The Patriots don’t pile on rushing yards like other offenses in the league, but it’s not because they can’t. Instead, it seems that they simply prefer to be one of the most obviously pass-first offenses in the league.
There’s nothing wrong with that. It’s working well for them. Why fix it if it’s not broken?
The defending Super Bowl champions have certainly treated fans to a season of amazing offense at the hands of MVP candidate Aaron Rodgers and his seemingly endless stable of talented receivers.
Although they have had their share of drives when the timing has been off, only the Kansas City Chiefs have been able to keep the offense consistently off-key for an entire game.
The truth of that is borne out by the Packers’ league-leading 35-point-per-game average.
What is even more amazing is the fact that they’ve managed to accomplish that without much of a running game at all. Compared to all other playoff teams, Green Bay is near the bottom of the pack when it comes to rushing yards.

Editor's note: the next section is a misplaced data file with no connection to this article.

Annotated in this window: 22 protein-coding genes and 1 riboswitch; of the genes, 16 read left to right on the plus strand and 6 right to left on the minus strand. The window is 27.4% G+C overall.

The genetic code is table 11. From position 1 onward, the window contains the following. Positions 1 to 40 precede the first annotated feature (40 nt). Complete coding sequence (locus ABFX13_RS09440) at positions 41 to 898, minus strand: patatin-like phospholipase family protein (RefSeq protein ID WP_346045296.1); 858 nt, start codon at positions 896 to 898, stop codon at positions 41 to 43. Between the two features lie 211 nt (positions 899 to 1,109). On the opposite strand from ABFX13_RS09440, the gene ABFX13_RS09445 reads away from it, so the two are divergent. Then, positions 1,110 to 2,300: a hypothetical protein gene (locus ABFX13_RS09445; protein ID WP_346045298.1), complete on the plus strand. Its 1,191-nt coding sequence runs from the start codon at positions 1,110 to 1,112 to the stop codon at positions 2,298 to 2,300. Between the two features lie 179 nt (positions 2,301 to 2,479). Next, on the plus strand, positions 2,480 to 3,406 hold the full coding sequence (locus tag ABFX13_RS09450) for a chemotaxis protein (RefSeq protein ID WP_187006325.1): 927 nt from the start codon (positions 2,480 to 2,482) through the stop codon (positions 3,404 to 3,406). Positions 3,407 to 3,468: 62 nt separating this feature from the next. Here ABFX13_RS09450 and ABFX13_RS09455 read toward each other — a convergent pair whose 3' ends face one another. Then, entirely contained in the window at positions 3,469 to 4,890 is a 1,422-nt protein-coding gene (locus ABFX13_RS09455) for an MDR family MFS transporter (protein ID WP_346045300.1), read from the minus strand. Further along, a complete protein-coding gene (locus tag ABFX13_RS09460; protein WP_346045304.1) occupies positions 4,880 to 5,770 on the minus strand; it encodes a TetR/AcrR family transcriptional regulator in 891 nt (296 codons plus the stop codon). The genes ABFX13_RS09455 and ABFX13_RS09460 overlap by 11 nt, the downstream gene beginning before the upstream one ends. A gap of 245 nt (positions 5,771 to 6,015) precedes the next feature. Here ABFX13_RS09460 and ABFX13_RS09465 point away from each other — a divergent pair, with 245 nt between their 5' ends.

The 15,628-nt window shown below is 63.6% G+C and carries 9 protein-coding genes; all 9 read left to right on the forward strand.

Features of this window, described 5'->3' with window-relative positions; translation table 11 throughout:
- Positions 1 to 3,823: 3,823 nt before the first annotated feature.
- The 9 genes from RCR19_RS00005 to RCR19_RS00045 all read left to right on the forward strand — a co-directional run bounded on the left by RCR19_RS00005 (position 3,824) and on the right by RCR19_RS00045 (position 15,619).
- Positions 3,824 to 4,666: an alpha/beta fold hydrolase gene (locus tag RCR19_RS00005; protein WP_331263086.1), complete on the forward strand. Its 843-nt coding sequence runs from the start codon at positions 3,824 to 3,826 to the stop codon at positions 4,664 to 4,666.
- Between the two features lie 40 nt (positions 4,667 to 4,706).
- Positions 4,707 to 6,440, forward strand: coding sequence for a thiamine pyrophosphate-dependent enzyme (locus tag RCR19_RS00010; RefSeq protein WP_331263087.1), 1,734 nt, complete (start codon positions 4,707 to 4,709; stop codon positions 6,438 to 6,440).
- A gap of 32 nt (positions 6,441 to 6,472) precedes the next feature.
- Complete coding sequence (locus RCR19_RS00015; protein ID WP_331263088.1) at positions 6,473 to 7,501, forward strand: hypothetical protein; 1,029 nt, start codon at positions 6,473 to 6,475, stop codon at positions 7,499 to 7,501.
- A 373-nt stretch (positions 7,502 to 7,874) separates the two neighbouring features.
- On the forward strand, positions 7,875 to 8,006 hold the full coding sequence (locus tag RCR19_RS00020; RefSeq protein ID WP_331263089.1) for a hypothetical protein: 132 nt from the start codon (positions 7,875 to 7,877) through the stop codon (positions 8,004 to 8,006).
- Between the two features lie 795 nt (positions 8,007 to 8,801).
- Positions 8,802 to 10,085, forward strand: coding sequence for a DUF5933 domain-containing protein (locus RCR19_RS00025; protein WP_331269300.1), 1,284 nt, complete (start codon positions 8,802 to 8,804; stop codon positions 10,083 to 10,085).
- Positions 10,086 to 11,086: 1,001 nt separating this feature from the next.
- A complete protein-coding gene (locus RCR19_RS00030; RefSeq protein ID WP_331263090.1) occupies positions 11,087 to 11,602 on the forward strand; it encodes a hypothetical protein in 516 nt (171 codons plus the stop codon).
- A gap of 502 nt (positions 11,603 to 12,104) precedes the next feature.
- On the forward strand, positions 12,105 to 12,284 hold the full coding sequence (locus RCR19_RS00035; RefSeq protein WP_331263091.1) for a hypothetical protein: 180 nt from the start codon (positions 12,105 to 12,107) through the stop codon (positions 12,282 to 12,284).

Stopping the Packers offense is hard to do some of the time. Asking most defenses to accomplish that task most of the time seems to be an impossible request.
When power ranking offenses heading into the playoffs, there is absolutely no question that the New Orleans Saints are on top of the NFL world.
Drew Brees didn’t just break Dan Marino’s single-season passing record: He shattered it. While he was at it, he also broke his own single-season pass completion percentage record.
Brees would have never gotten there if it hadn’t been for his out-of-this-world supporting cast. Tight end Jimmy Graham has stepped up in a big way during the 2011 season, overshadowing Marques Colston who has also quietly put together a big season.
The Saints are clearly a pass-first team, but they have found an interesting sort of success in their running back-by-committee approach. Even a serviceable running game would be enough to support Drew Brees, and the Saints have done much better than that.
Of particular note has been Darren Sproles, who has become an explosive and essential part of the Saints offensive schemes as a receiving option and as a nimble, fast running back. He has perhaps been the missing piece that this offense has been looking for to tie everything together and to become perhaps the scariest offense headed into the NFL postseason.